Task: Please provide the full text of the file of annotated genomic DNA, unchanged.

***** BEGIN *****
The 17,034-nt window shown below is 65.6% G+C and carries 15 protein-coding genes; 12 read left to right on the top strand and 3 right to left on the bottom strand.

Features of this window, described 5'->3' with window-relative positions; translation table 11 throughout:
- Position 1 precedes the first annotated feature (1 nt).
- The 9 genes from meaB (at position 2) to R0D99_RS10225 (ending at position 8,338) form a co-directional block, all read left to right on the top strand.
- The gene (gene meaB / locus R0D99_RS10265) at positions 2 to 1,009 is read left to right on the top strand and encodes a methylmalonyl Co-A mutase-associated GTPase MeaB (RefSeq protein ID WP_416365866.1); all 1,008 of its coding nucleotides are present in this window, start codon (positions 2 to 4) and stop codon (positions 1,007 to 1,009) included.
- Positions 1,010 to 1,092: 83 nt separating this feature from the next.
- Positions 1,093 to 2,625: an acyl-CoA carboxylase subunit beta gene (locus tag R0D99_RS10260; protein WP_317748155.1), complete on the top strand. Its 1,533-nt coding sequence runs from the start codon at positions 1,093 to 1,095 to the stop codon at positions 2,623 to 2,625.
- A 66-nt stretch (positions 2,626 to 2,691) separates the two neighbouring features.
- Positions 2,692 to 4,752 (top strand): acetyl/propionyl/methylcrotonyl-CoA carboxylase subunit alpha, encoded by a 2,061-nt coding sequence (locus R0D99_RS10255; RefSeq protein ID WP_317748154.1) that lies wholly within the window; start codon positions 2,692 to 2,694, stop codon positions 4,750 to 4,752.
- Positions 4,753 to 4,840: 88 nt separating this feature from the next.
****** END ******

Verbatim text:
The 17,034-nt window shown below is 65.6% G+C and carries 15 protein-coding genes; 12 read left to right on the top strand and 3 right to left on the bottom strand.

Features of this window, described 5'->3' with window-relative positions; translation table 11 throughout:
- Position 1 precedes the first annotated feature (1 nt).
- The 9 genes from meaB (at position 2) to R0D99_RS10225 (ending at position 8,338) form a co-directional block, all read left to right on the top strand.
- The gene (gene meaB / locus R0D99_RS10265) at positions 2 to 1,009 is read left to right on the top strand and encodes a methylmalonyl Co-A mutase-associated GTPase MeaB (RefSeq protein ID WP_416365866.1); all 1,008 of its coding nucleotides are present in this window, start codon (positions 2 to 4) and stop codon (positions 1,007 to 1,009) included.
- Positions 1,010 to 1,092: 83 nt separating this feature from the next.
- Positions 1,093 to 2,625: an acyl-CoA carboxylase subunit beta gene (locus tag R0D99_RS10260; protein WP_317748155.1), complete on the top strand. Its 1,533-nt coding sequence runs from the start codon at positions 1,093 to 1,095 to the stop codon at positions 2,623 to 2,625.
- A 66-nt stretch (positions 2,626 to 2,691) separates the two neighbouring features.
- Positions 2,692 to 4,752 (top strand): acetyl/propionyl/methylcrotonyl-CoA carboxylase subunit alpha, encoded by a 2,061-nt coding sequence (locus R0D99_RS10255; RefSeq protein ID WP_317748154.1) that lies wholly within the window; start codon positions 2,692 to 2,694, stop codon positions 4,750 to 4,752.
- Positions 4,753 to 4,840: 88 nt separating this feature from the next.